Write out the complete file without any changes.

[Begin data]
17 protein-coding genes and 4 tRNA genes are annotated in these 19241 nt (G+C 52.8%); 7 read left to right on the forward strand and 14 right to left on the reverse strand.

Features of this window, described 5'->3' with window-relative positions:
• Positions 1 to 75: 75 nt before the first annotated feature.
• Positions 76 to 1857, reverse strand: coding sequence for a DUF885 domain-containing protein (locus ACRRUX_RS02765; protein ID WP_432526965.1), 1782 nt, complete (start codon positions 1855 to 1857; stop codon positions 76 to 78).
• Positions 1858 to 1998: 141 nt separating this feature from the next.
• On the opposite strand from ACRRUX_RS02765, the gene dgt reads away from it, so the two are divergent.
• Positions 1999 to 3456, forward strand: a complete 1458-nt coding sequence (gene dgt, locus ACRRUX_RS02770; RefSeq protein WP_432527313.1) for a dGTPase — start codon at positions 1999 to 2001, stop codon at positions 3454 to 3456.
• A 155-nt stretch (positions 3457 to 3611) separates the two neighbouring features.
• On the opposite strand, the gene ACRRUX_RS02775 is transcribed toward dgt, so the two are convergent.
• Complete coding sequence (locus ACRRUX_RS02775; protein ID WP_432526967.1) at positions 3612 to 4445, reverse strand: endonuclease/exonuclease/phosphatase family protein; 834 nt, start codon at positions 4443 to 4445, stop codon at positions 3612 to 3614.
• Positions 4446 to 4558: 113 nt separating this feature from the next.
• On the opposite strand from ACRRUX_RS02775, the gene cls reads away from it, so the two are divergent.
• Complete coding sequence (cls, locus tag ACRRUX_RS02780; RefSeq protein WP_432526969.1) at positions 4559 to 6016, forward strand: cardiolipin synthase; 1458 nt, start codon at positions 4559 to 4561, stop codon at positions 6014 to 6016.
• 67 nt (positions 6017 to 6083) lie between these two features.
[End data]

17 protein-coding genes and 4 tRNA genes are annotated in these 19241 nt (G+C 52.8%); 7 read left to right on the forward strand and 14 right to left on the reverse strand.

Features of this window, described 5'->3' with window-relative positions:
• Positions 1 to 75: 75 nt before the first annotated feature.
• Positions 76 to 1857, reverse strand: coding sequence for a DUF885 domain-containing protein (locus ACRRUX_RS02765; protein ID WP_432526965.1), 1782 nt, complete (start codon positions 1855 to 1857; stop codon positions 76 to 78).
• Positions 1858 to 1998: 141 nt separating this feature from the next.
• On the opposite strand from ACRRUX_RS02765, the gene dgt reads away from it, so the two are divergent.
• Positions 1999 to 3456, forward strand: a complete 1458-nt coding sequence (gene dgt, locus ACRRUX_RS02770; RefSeq protein WP_432527313.1) for a dGTPase — start codon at positions 1999 to 2001, stop codon at positions 3454 to 3456.
• A 155-nt stretch (positions 3457 to 3611) separates the two neighbouring features.
• On the opposite strand, the gene ACRRUX_RS02775 is transcribed toward dgt, so the two are convergent.
• Complete coding sequence (locus ACRRUX_RS02775; protein ID WP_432526967.1) at positions 3612 to 4445, reverse strand: endonuclease/exonuclease/phosphatase family protein; 834 nt, start codon at positions 4443 to 4445, stop codon at positions 3612 to 3614.
• Positions 4446 to 4558: 113 nt separating this feature from the next.
• On the opposite strand from ACRRUX_RS02775, the gene cls reads away from it, so the two are divergent.
• Complete coding sequence (cls, locus tag ACRRUX_RS02780; RefSeq protein WP_432526969.1) at positions 4559 to 6016, forward strand: cardiolipin synthase; 1458 nt, start codon at positions 4559 to 4561, stop codon at positions 6014 to 6016.
• 67 nt (positions 6017 to 6083) lie between these two features.